Too much bandwidth is being taken up by the so called ‘mommy wars’.
In this feud, opposing mom-tribes engage in guerilla warfare within the blog comment trenches. Each side passionately brandishes their totemic claim: “Breast is best” vs “Back off and butt out, it’s our right to choose what’s best for us and our babies”.
But here’s the thing:
Whether or not well-off, well-educated, and well-informed mothers choose to breastfeed isn’t actually the most important issue. The really important problem, the one which deserves to take up mom-blogger bandwidth, is breastfeeding inequality.
Essentially, a huge number of mothers who would breastfeed are NOT getting an equal opportunity to do so.
Are you aware that in the poor state of Louisiana (US) only 56% of mothers ever breastfeed, but in the relatively wealthy state of California, 93% do.
Did you know that only 38% of mothers living below the poverty threshold breastfeed at 6-months, while 68% of mothers in top-earning families do.
And finally, did you realize that only 29% of mothers who never marry breastfeed their babies until 6-months, whereas 60% of married women do.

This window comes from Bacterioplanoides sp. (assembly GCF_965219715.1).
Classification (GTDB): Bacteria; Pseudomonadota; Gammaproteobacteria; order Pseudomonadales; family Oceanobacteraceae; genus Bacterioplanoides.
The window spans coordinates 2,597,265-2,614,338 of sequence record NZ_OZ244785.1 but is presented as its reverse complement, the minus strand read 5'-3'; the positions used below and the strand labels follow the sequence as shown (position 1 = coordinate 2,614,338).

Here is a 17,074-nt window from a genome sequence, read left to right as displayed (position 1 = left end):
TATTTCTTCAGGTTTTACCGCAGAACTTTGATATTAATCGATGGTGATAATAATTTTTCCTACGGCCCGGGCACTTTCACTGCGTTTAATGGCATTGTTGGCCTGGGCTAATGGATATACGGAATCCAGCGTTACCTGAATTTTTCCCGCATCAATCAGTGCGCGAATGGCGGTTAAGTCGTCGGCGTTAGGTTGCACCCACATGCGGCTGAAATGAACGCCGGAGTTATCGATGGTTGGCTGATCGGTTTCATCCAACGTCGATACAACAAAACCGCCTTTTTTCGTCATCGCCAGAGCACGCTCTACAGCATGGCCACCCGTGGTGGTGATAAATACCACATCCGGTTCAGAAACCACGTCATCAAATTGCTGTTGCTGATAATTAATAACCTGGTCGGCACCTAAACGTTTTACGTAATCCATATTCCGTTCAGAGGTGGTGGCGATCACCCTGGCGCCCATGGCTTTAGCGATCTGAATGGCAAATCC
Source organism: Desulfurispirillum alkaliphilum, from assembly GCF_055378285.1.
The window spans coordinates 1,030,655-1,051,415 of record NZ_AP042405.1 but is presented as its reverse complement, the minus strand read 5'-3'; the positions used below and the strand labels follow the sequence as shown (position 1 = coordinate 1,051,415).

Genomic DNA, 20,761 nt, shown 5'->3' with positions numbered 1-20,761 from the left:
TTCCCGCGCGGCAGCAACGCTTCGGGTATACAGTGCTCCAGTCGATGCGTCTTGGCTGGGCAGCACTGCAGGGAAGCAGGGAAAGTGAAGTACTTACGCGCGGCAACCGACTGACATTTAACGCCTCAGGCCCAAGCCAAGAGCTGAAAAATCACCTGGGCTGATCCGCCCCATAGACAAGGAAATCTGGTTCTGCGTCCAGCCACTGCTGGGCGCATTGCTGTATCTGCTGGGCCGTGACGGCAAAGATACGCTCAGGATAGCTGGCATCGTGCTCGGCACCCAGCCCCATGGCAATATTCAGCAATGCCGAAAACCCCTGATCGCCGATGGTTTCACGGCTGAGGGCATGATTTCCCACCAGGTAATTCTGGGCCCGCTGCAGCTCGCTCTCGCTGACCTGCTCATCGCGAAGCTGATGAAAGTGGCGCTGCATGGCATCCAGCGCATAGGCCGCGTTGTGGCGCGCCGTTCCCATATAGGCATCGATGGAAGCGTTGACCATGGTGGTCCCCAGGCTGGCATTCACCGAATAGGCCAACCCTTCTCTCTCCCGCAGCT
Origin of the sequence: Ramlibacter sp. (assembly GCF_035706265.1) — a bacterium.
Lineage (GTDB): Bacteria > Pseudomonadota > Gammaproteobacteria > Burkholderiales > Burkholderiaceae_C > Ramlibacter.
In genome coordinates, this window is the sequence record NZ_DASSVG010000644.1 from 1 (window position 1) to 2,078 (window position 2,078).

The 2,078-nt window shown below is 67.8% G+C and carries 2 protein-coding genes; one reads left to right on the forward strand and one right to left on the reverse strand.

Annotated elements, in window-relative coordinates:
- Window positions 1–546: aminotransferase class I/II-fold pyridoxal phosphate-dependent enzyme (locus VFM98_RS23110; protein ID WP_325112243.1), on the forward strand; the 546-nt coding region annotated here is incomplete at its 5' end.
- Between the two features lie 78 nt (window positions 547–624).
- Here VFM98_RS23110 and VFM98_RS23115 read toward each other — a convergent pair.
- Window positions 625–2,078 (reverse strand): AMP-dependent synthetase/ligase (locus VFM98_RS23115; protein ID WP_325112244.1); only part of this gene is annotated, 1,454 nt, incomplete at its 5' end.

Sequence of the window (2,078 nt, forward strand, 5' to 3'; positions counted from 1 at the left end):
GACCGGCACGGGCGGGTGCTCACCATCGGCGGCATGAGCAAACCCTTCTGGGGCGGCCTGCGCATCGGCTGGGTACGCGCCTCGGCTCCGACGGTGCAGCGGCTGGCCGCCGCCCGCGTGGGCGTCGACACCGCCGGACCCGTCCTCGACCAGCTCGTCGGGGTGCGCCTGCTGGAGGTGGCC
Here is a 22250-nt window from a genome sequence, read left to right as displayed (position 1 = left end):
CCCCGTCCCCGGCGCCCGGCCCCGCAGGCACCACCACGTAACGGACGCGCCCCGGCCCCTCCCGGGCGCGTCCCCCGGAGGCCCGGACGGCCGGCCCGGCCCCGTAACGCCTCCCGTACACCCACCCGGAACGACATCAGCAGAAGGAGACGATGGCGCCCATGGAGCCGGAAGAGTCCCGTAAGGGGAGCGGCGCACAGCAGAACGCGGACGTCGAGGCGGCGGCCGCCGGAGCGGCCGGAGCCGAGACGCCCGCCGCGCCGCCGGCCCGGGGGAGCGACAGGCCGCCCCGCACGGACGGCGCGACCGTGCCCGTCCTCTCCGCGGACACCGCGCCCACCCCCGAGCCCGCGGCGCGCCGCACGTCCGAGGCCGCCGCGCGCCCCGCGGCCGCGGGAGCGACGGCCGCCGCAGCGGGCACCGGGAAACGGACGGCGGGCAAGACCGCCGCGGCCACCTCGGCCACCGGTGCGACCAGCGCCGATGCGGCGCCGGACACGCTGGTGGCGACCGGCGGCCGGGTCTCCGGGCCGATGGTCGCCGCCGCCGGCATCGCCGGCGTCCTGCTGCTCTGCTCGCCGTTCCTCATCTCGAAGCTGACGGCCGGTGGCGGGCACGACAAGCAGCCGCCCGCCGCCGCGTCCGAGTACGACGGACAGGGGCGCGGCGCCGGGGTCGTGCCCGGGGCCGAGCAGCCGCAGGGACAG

All this data is publicly available from the Office of Disease Prevention and Health Promotion (ODPHP). It has been visualized here by WeTheParents.org in an attempt to bring to life the startling statistics of breastfeeding inequality.
Disparities in breastfeeding rates are huge. Especially, when you consider that there are almost 4 million mothers (in the US) with a baby less than 12 months old. Just run the percentages against that figure and you are looking at tens (even hundreds) of thousands of infants not breastfeeding because they are born in the ‘wrong’ area code.
None of this is about shaming mothers – precisely the opposite. It is about uniting mothers and reframing the conversation. Together, let’s interrogate the socioeconomic factors which are so drastically affecting breastfeeding rates.
Here are just a few reasons that less well-off mothers find it more difficult to reach optimal breastfeeding goals:
- Less access to paid maternity leave
- Lower paid jobs that are less likely to allow for pumping breaks
- Inadequate maternity and lactation support in hospital
- Less effective family and community support
- A culture that doesn’t unconsciously treat breastfeeding as a desirable status symbol
Tackling these issues won’t be quick or easy. But let’s come together around a goal we can agree on: that, regardless of socioeconomic status, all mothers should have equal opportunity and support to breastfeed if they want to.
Moms, let’s do this!
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